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Journal of Biomedicine and Biotechnology
Volume 2011 (2011), Article ID 961298, 10 pages
http://dx.doi.org/10.1155/2011/961298
Research Article

Comparison of Myocardial Remodeling between Cryoinfarction and Reperfused Infarction in Mice

1Department of Cardiac Surgery, University Clinical Center Bonn, 53105 Bonn, Germany
2Institute of Physiology I, University Clinical Center Bonn, 53105 Bonn, Germany
3Department of Urology, University Clinical Center Bonn, 53105 Bonn, Germany

Received 16 September 2010; Accepted 25 October 2010

Academic Editor: Monica Fedele

Copyright © 2011 Georg D. Duerr et al. This is an open access article distributed under the Creative Commons Attribution License, which permits unrestricted use, distribution, and reproduction in any medium, provided the original work is properly cited.

Abstract

Myocardial infarction is associated with inflammatory reaction leading to tissue remodeling. We compared tissue remodeling between cryoinfarction (cMI) and reperfused myocardial infarction (MI) in order to better understand the local environment where we apply cell therapies. Models of closed-chest one-hour ischemia/reperfusion MI and cMI were used in C57/Bl6-mice. The reperfused MI showed rapid development of granulation tissue and compacted scar formation after 7 days. In contrast, cMI hearts showed persistent cardiomyocyte debris and cellular infiltration after 7 days and partially compacted scar formation accompanied by persistent macrophages and myofibroblasts after 14 days. The mRNA of proinflammatory mediators was transiently induced in MI and persistently upregulated in cMI. Tenascin C and osteopontin-1 showed delayed induction in cMI. In conclusion, the cryoinfarction was associated with prolonged inflammation and active myocardial remodeling when compared to the reperfused MI. These substantial differences in remodeling may influence cellular engraftment and should be considered in cell therapy studies.

1. Introduction

The experimental models of myocardial infarction have largely contributed to a better understanding of the pathophysiology of myocardial infarction. Studies on large animal models revealed many mechanisms involved in myocardial injury and repair [1, 2]. In the last few years, transgenic mice and gene targeting technologies allowed profound studies of the underlying pathomechanisms. For this purpose, we developed murine models of myocardial ischemia and reperfusion and used them to study the mechanisms involved in ischemic myocardial injury [3, 4]. We described pathological features of reperfused myocardial infarction in mice, that is, rapid formation of granulation tissue and subsequent development of a stable scar [4]. Our studies also revealed an important role for macrophages and their associated inflammatory and remodeling-related mediators [5, 6]. A profound understanding of these mechanisms is crucial for projects utilizing novel cellular therapies, since the local microenvironment seems to exerts a strong influence on the cells applied in our model of myocardial cryoinfarction [79].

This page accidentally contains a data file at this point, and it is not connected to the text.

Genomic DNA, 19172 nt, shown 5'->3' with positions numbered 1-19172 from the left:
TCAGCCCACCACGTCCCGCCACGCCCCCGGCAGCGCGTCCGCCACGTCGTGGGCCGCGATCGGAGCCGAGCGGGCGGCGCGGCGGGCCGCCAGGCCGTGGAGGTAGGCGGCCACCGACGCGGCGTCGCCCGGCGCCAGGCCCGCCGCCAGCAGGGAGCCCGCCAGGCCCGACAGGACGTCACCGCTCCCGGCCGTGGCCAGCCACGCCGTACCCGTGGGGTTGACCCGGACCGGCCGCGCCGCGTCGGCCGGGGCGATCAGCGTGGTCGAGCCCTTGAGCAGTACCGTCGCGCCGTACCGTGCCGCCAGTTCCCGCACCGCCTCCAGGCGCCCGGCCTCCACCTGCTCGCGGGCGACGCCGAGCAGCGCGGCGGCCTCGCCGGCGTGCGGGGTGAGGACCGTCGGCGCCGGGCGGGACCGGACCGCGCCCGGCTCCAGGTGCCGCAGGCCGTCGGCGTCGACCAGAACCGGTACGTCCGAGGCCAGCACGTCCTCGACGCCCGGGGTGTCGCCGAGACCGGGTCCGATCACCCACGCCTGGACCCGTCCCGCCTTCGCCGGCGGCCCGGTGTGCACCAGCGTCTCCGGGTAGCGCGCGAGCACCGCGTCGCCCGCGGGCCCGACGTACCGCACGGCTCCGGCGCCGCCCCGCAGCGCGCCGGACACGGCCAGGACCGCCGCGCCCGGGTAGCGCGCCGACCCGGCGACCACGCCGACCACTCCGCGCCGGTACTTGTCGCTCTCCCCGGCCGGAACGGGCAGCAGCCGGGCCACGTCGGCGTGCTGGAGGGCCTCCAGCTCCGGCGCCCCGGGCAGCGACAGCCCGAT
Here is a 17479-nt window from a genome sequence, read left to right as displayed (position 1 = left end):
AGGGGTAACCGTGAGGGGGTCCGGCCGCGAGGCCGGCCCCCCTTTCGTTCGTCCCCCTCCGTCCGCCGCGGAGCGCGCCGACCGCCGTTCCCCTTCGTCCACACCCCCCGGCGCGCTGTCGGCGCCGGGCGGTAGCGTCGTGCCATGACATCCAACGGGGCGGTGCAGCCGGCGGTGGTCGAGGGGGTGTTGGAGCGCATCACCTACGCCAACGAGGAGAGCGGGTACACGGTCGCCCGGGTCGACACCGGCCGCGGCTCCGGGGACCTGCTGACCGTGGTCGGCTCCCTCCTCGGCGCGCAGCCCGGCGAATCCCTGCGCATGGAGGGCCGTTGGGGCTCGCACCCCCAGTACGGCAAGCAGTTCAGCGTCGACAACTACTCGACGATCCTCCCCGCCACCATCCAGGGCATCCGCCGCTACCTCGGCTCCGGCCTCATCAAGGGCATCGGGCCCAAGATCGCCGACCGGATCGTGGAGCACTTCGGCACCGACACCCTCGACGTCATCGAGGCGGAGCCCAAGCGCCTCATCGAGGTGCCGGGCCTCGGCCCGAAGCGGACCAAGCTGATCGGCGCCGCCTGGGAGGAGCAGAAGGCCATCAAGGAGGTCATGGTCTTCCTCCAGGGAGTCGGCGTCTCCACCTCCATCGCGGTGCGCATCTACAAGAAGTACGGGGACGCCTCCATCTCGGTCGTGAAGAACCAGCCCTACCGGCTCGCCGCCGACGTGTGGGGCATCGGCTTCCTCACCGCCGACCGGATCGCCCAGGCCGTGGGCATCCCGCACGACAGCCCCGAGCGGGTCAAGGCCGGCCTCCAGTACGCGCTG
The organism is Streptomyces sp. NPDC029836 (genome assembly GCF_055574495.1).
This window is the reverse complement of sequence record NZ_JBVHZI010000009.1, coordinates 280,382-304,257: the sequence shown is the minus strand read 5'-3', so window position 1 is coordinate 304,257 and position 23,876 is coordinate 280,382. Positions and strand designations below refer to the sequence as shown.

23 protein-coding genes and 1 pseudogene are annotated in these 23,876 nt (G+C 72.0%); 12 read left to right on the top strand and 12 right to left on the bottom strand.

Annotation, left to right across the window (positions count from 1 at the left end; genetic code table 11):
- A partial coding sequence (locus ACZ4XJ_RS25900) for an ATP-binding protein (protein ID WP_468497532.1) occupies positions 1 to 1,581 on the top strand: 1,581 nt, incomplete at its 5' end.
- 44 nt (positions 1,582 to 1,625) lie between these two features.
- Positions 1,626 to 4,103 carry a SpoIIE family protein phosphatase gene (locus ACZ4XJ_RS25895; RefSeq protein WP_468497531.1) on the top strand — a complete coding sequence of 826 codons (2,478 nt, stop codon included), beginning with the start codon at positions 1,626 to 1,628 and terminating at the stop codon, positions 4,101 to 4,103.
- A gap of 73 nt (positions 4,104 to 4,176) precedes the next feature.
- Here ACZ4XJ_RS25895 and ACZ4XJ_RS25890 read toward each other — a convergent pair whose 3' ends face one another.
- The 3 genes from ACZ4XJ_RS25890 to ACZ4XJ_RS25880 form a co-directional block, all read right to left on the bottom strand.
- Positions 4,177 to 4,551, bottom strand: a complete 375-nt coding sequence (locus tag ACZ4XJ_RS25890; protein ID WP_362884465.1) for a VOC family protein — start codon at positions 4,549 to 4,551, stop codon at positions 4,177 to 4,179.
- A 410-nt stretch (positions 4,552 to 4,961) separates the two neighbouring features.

This study compares the pathology and the sequence of cellular and molecular events in the two mechanistically different lesion models of myocardial cryoinfarction and reperfused infarction and reveals substantial differences in myocardial remodeling between them. Both models show a transient inflammatory response associated with induction of chemokines, cytokines, and remodeling-related mediators. The cryolesioned heart showed a prolonged remodeling with postponed development of granulation tissue and scar formation, which was associated with persistent macrophage infiltration in the injured tissue when compared to reperfused infarction.

2. Material and Methods

2.1. Study Animals

Wild-type C57/Bl6-mice (Charles River, Sulzfeld, Germany) of 18 to 25 g weight and 8 to 10 weeks old were used in our infarction models. Group size in reperfused infarction model was 𝑛 = 8 mice and in cryoinfarction 𝑛 = 6 mice. All experiments were performed in accordance with an animal protocol approved by the local governmental authorities.

2.2. Mouse Model of Reperfused Myocardial Infarction

In an initial surgery, mice were anesthetized with pentobarbital i.p. (2.5 μg/g; Merial, Halbermoos, Germany) as previously described [10]. The thorax was shaved and disinfected with betadine. Then, mice were intubated with a PE-90 tube (Becton Dickinson, Sparks, MD, USA) connected to a small animal respirator (Rodent Ventilator Mod. 681, Harvard Apparatus Inc., Millis, MA) and ventilated at a frequency of 110/min with tidal volume of 0.25 mL. Animals were kept anesthetized using isoflurane concentration between 0.8 and 1.3 vol-%. The chest was opened by left parasternal thoracotomy. Pericardium was dissected and partially removed, and a Prolene 8-0 suture (Ethicon, Norderstedt, Germany) was placed around the left descending coronary artery (LAD). Suture ends were threaded through a sterile PE-10 tube (Becton Dickinson) of 3 mm of length, exteriorized through the thoracic wall, and then stored subcutaneously. The thorax was closed with interrupted Prolene 6-0 stiches, and the skin was closed with a running Prolene 6-0 suture. At the end, metamizol (100 mg/kg; Novalgin) was given for analgesia in a mixture with cefuroxim as antibiotic prophylaxis i.p. (100 mg/kg, Zinacef; Bristol-Myers Squibb, Munich, Germany). Mice were allowed to recover for 7 days from trauma of initial surgery. Then, myocardial infarction was induced under isoflurane anesthesia as described before [4]. The skin was reopened, and the ends of the LAD-ligature were connected to heavy metal picks. Pulling on the ligature ends induced LAD-occlusion, and this ischemia was maintained for 60 minutes. After removal of the LAD-ligature, the blood flow was restored in the reperfusion. ECG monitoring of Einthoven lead II during and after LAD-occlusion confirmed successful ischemia and reperfusion. Mice with nonpersistent ST-elevation were excluded from further evaluation. Postoperative analgesia and antibiotics were administered i.p. as mentioned above. One-hour ischemia was followed by reperfusion for 6 hrs, 1, 3, 7, and 14 days. Mice were euthanized using an overdose of pentobarbital i.p.; hearts were excised and fixated in zinc-paraformaldehyde (Z-fix, 4%; Anatech, Battle Creek, MI, USA) for histology or stored in RNA-later solution (Qiagen, Hilden, Germany) for mRNA-studies.